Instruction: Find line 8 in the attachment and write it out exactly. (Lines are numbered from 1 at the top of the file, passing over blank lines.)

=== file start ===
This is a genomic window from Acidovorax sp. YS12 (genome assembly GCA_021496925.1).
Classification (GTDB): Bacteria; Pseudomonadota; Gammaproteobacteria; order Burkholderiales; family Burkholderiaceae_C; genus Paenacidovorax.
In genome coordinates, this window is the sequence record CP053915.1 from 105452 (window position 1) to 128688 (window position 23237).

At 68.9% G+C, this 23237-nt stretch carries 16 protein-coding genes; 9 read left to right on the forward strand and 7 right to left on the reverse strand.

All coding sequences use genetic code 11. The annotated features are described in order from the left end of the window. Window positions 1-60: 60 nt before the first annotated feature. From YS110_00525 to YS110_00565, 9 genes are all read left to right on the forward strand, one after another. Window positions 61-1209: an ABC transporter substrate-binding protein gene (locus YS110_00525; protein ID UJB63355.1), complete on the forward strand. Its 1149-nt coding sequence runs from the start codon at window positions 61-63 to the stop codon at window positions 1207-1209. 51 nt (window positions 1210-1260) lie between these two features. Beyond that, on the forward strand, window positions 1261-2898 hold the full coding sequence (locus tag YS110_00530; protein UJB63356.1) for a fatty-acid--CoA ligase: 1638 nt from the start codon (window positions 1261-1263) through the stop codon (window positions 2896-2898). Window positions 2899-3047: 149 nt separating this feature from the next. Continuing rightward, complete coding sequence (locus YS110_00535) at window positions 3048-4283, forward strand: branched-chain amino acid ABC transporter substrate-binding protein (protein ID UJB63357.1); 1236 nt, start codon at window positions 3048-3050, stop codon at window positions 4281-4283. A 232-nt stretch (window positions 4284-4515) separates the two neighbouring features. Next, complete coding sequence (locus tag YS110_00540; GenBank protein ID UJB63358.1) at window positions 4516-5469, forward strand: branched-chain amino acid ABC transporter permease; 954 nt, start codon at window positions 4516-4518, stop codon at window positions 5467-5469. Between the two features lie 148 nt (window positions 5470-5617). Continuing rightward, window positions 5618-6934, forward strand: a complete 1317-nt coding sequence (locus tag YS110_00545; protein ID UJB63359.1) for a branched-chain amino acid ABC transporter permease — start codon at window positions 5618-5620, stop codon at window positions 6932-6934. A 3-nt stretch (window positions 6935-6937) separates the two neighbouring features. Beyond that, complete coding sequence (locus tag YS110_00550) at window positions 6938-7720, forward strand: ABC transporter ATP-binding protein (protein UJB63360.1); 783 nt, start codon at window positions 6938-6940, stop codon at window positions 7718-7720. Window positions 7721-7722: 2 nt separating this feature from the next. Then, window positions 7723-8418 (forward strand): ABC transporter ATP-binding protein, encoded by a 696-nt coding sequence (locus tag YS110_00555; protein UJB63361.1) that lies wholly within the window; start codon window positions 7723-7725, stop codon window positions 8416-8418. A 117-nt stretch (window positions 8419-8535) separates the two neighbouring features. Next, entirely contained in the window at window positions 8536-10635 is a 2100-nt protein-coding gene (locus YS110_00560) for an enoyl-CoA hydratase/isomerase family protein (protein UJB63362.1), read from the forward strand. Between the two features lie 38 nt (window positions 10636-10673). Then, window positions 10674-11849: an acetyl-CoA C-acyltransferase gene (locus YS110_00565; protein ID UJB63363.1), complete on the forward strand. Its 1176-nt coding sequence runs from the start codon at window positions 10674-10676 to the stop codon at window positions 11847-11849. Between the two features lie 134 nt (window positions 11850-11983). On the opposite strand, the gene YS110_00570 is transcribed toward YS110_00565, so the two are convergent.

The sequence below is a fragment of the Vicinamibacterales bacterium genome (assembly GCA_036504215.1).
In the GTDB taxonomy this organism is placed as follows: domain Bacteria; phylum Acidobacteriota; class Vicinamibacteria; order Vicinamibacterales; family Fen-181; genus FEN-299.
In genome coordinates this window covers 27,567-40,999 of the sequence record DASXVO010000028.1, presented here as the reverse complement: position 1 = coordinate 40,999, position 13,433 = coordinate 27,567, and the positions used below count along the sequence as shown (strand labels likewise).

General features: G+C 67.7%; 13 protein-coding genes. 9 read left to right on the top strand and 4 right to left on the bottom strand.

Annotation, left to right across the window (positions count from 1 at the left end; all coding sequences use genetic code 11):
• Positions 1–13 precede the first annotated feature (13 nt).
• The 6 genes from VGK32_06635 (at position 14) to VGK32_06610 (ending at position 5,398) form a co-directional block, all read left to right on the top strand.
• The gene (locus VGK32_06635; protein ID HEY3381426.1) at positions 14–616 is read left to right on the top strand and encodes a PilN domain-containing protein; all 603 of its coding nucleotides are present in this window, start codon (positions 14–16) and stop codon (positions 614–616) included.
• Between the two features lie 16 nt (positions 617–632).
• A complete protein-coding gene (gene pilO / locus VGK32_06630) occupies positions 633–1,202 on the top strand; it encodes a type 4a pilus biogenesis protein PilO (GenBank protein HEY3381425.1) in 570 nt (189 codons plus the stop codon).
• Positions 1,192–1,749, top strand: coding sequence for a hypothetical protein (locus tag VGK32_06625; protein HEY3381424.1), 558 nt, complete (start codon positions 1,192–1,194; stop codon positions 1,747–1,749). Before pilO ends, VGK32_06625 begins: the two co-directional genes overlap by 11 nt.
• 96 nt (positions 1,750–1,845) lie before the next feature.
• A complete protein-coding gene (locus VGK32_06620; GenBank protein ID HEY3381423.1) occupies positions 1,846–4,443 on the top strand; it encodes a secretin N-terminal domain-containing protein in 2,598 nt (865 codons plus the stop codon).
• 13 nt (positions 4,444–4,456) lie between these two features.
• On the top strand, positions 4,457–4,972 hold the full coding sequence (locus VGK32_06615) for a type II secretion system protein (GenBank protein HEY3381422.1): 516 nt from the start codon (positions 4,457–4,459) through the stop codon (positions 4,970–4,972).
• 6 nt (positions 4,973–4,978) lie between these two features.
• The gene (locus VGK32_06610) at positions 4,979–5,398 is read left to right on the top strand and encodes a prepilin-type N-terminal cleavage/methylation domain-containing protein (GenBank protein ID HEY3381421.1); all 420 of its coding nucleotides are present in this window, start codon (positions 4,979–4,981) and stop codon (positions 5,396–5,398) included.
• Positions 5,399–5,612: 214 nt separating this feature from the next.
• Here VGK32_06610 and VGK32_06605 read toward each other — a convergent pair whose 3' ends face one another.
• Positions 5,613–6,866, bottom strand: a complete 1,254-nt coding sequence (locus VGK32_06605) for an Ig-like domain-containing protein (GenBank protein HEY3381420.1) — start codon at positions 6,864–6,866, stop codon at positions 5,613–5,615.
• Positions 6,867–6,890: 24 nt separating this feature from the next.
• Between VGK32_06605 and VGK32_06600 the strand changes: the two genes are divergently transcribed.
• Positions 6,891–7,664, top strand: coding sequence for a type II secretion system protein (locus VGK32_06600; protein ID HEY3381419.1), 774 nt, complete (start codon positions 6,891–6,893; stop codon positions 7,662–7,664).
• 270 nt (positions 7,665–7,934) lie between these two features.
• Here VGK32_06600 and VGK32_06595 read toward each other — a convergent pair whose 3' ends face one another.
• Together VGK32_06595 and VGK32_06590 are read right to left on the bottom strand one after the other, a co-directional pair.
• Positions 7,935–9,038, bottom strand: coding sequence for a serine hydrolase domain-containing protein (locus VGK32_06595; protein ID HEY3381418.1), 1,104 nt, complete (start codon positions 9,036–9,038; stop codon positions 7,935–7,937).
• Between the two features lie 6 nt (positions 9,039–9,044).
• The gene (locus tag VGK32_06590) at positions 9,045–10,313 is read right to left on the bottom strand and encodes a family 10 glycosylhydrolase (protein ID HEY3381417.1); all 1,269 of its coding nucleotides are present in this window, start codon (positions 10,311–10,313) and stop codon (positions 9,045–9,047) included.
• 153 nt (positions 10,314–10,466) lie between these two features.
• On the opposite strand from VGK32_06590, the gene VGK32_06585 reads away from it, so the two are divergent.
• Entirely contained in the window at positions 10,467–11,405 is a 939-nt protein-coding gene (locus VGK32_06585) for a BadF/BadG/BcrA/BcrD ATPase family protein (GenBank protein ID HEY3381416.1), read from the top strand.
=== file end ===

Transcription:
In genome coordinates this window covers 27,567-40,999 of the sequence record DASXVO010000028.1, presented here as the reverse complement: position 1 = coordinate 40,999, position 13,433 = coordinate 27,567, and the positions used below count along the sequence as shown (strand labels likewise).